UD, you missed the point. Your average bike shop doesn't have the time to clean and glue a tubular properly for $30 each. They can't charge you more than that, and it's not enough to be motivated to do it right. So unless you find a nice hole in the wall shop that has a guy who cares and isn't under pressure to pump out more $69.95 20 minute spring tuneups, you have to do it yourself.
yeah, my sponsoring shop does it for free. the shop I prefer to use for it charges (me) $20 a wheel. I've never glued a tubular. I have no intentions of ever doing it. I can barely get some clinchers on or off. No shot of me ever going tubeless. I'd flat and need a ride cause I couldn't get the ****ing tire on or off.
This is roughly what it would look like.
$20-$30 to glue a tire on seems about right to me.
As for cleaning and removing all the glue, I would charge at least $150 for two hours of work. Then there would be an additional $75 charge for every hour over that.
I just removed all the glue from three tubular wheels - One I had to do because the base tape tore off the tire and stayed on the rim, and the other two I did just because I figured, "What the hell, I bought these used with tires already glued on them, I might as well clean them and start fresh." It was a nightmare. Even using a solvent to remove the glue, it is a ton of work. And it's extremely messy.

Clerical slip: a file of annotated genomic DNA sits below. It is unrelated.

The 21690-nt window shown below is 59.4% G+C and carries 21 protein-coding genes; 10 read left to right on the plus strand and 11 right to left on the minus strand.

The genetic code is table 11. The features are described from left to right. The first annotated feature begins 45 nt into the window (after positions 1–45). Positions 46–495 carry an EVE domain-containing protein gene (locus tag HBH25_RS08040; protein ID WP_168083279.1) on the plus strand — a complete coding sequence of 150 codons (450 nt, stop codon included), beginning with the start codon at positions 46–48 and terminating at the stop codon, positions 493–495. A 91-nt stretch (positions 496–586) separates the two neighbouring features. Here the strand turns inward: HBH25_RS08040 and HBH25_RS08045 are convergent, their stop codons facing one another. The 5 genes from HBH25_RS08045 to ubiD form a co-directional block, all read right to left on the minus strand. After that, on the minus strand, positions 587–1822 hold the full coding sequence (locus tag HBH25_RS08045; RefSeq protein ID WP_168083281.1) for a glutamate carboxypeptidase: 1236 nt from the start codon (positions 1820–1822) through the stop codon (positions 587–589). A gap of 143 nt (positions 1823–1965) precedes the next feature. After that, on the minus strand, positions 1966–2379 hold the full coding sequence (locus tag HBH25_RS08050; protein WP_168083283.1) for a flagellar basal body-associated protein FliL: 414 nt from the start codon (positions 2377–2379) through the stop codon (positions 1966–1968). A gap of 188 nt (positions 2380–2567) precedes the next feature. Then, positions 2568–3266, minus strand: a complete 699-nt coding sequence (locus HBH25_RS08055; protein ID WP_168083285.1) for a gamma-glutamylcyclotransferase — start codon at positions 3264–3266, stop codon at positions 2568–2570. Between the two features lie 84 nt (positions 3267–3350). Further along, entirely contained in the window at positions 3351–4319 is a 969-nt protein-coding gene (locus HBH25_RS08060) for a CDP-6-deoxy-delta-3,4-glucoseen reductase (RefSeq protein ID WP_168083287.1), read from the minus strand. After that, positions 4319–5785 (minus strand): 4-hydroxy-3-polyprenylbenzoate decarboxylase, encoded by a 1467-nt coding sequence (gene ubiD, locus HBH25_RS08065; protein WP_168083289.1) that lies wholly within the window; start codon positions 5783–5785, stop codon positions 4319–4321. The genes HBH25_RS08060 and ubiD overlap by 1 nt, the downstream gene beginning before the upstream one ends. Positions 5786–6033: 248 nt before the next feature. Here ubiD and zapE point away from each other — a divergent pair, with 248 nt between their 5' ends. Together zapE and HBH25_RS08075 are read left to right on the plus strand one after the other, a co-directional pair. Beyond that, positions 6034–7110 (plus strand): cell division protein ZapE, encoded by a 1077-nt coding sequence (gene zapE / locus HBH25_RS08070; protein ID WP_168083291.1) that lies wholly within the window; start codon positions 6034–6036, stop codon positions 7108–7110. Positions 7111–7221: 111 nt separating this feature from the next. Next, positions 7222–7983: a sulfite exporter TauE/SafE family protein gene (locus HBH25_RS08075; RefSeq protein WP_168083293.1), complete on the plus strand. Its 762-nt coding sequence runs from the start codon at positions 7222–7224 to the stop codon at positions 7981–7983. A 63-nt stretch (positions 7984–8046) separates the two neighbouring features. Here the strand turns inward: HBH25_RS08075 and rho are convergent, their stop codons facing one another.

The worst wheel - the one with the base tape, probably took me five hours to get completely clean. I thought I would stop once I got down to a smooth layer of glue, but at that point, it was just a sticky mess due to the solvent I used.
The other two took 1-2 hours as they had much less glue on them and were easier to clean. I also got better at it as I did it more.
My lbs even asked if I'd be interested in cleaning other people's tubulars as neededn - for a fee - I just laughed.
And really, I don't think gluing tubulars is that big of a deal. To glue all three wheels, it took me about 30 minute each night for four nights.
Well, phone interview went really well. It was supposed to be a conversation starter for 15-20 minutes, but ended up at an hour. The chance to combine my professional experience and creativity with athletic performance could be the ideal lifestyle match for me. Until now, there was just no obvious way for me to make enough money in that business without a ton of risk.
Got my fingers crossed for you rockets!
I know everything is better in california, but in most other places being on a huge team usually means having more teammates to chase you down.
Huge teammates usually get dropped on all but the flattest of courses, too. Ba dum tish.
But yeah having a huge amount of teammates in a race can be a nuisance unless they know what they're doing. And generally only ~40% of people on a team actually race more than 5 times a year anyway, so the problem pretty much takes care of itself.
I wish I had team mates.
Thanks all. It sounds like a 2-3 month timeline, but I'm in no hurry. The best part was when I told them of a fairly complicated idea I have to improve coach/athlete communication, there was silence on the line, and then the Ph.D. said, "Yeah, you are exactly on the right track." Strange (but encouraging) interview -- no real interview questions at all, just a discussion.
waiting to see if tomorrow's race is canceled, or if they find a way to move the water. I hear Moses is living in Red Hook.
Getting ready to punt on weekend race plans. Plan C.
Hmm. Might have to move the last three posts to P&R.
In other news, I got my first "by line" in Austin Fit Magazine today, providing a few shots I took during some swim meets for an article on youth summer swim season. Extra bonus, I've now gotten photos of all three of my kids published in magazines